Through Baptism and Confirmation He has made us one Family, one flesh with Himself.  More, He has given us a share in His own Sonship and a place on the Throne of Heaven.  In Holy Communion He offers us His Body and Blood, His own soul and Divinity as food for us.  He asks that we believe in Him, trust Him and give Him each and every in sin in the Confession. He wants to see, touch and heal each and every wound.  He will not force His love on us and neither will He force His mercy. 
            Don't let pride or false humility, weak faith or laziness, keep you out of heaven.  The more and the swifter we turn to His grace in the Sacrament of Confession the quicker and the greater will we grow in holiness.  That holiness will attract others to Christ and His mercy, especially those we love.  If you really love your loved ones you will strive to get as close to Christ as possible because only through, with and in Him can anyone be saved. 

Sunday, May 27, 2018

CHOICES HAVE CONSEQUENCES: a homily on Trinity Sunday, May 27th, 2018

            Friday was a day of choice.  It is a privilege of our democratic constitutional system that we get to vote on changes to the fundamental law of the land.  Our people voted and they made a choice.  Every choice, no matter how small has consequences many of them unseen. There will be consequences to the choice our people have made whether we like those consequences or not.  
            This was not a vote about being Catholic but a vote about respecting that objective moral order about which I have spoken to you before.  Our nation has voted to reject that objective moral order.  It has chosen to remove the protection on the life of the unborn child and so to give the government a free hand in legislating for abortion. It has done so with such a majority that the same government may feel free to go further than they claimed they would go.
            One consequence of the vote will  definitely affect every one on this island but not immediately.  Within the last few weeks Minster Zappone herself announced that she was going to take action to try to stop the decline in the nation's birthrate.  This is a problem that has been there since the 1980's mind you.  The problem with our birthrate is not ours alone; it affects all advanced nations.  It is due to many reasons but the technology that has allowed it to happen is primarily that of contraception and surgical and chemical abortion. This will mean that the day will come, about twenty to thirty years from now, when there will not be enough young people in the population to support all the old people.  No one knows how this will play out because never before have we been able to observe whole nations go down this path together. We do know that such events have lead to the collapse of whole empires in the past. It happened to the Romans.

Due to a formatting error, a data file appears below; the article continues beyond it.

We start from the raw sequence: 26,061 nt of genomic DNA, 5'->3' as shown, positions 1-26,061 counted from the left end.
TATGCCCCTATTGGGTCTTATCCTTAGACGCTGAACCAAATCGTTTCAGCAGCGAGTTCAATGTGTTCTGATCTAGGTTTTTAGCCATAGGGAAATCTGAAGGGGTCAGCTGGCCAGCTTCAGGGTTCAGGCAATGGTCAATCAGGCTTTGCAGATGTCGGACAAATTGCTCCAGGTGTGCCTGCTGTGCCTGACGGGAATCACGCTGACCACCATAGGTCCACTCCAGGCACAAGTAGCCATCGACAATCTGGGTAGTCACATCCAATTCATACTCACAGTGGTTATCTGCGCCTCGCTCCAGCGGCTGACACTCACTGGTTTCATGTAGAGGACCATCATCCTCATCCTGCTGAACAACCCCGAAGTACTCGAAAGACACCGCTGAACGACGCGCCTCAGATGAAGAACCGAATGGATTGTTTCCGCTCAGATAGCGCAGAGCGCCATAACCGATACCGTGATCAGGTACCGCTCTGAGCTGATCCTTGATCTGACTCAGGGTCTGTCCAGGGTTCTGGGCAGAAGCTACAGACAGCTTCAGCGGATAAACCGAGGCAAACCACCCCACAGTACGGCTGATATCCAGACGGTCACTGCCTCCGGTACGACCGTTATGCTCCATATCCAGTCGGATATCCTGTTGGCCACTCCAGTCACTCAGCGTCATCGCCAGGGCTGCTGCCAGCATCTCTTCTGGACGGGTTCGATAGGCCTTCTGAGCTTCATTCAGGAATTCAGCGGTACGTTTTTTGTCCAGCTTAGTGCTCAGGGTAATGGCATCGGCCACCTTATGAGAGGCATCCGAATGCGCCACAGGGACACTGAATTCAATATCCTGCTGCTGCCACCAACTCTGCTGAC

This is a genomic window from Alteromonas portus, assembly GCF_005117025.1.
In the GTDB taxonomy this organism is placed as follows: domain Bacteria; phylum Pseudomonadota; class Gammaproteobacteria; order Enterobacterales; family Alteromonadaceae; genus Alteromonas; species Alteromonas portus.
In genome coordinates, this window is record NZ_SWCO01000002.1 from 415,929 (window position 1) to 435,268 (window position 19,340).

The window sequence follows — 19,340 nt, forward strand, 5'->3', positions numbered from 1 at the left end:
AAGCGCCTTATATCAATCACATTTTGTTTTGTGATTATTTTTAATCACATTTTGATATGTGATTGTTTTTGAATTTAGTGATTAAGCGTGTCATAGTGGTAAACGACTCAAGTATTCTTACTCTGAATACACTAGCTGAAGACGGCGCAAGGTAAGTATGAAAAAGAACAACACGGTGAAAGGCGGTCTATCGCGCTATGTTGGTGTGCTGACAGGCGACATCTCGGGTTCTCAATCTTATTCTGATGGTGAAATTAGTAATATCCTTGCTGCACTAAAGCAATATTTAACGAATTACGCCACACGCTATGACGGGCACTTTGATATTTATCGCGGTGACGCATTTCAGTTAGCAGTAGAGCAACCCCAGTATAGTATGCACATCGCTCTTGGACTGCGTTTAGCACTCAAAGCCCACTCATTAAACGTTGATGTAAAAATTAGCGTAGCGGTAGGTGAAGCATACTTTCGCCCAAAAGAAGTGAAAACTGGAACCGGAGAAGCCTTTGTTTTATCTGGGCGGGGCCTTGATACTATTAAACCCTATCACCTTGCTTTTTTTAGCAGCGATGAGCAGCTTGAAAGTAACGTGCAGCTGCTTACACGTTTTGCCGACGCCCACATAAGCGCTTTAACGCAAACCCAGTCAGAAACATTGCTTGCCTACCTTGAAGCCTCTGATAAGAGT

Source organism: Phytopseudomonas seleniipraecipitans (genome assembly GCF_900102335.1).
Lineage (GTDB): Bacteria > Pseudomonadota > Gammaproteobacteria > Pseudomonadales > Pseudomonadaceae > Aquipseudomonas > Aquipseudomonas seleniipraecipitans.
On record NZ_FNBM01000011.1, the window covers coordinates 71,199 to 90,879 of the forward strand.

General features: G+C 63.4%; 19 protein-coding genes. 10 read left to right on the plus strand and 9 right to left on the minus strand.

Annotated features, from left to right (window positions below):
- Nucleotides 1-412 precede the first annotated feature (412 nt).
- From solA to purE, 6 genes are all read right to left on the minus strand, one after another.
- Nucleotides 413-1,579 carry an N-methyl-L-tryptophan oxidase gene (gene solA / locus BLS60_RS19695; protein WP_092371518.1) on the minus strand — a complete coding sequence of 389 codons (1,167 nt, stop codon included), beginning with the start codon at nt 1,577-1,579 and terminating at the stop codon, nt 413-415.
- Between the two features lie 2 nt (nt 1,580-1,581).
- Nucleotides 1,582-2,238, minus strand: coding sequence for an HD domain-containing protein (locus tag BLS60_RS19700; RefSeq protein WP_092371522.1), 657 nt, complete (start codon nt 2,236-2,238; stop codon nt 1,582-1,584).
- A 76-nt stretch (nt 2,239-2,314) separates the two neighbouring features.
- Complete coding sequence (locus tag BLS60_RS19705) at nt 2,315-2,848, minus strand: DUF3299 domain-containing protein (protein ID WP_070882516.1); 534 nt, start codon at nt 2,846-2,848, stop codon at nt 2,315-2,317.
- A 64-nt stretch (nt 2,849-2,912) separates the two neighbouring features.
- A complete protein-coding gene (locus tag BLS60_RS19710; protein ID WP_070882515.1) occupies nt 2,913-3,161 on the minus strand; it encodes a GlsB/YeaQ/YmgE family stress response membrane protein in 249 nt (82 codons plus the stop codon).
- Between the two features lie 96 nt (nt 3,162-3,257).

It's because of that prospect that there's already talk of raising the age at which people retire.  It's one of the reasons that there's so much emphasis on private pension schemes.  It is also why there's a push to bring in euthanasia.  I would've thought it was obvious that you don't save a sinking ship by poking holes in the hull and then trying to plug them.
            Friday's vote means that for those of us who are Catholic we too must make a choice.  If it wasn't obvious to you before it should be glaringly obvious now that 'Catholic Ireland' has been dead for some time.  Not just Catholic Ireland but even the capacity to reason about right and wrong seems to have left us.   We have only ourselves to blame though some may carry more blame than others.
            We are now a minority Faith on this island.  There was a time when everyone went to Mass.  Many went because they believed but some went to be seen and others so no would talk about them.  The Church was as part of Irish society as the GAA, the pubs and the national school.  There is still a certain amount of that.  It is called 'cultural Catholicism' where the Faith is not embraced but simply worn like a badge of identity, an expression of a brand of Irishness like wearing green on Patrick's day.  It is cultural Catholicism that makes an avowed atheist think that he can be a sponsor for someone's Confirmation.  
            The 'cultural Catholics' may still hang around but we will have to offer them a choice: "Take the Faith seriously or move on."  We can't afford to carry those who don't really care, who don't really believe.   I'm not talking about those who struggle with sin. We all struggle with sin.  I am talking about the superficial Catholics, sometimes called 'a la carte' or 'pick'n'mix' Catholics.  About those who can't be bothered to be one thing or the other our Lord Himself has said: "I will spit you out of my mouth." (Rev. 3.16)
            Our choice is whether we take our faith seriously or not.  It's a choice about whether we allow our Faith to touch every aspect of our lives and our behaviour or not.  There's much that must change in the Irish Church but not in the way some may want it.  We cannot go back to the 50's but we can live the Faith handed down to us from the Apostles, the Faith lived by St Anthony of Padua, Padre Pio, Mother Teresa and all the saints.  We can take the Gospel and the teachings of the Church seriously and put them into practice or we can walk away.  That is the real choice before us and it will have its own consequences.  

Tuesday, May 8, 2018

TO KNOW THE NATURAL LAW IS TO KNOW THE MIND OF CHRIST: a homily for the Sixth Sunday of Easter, Year B.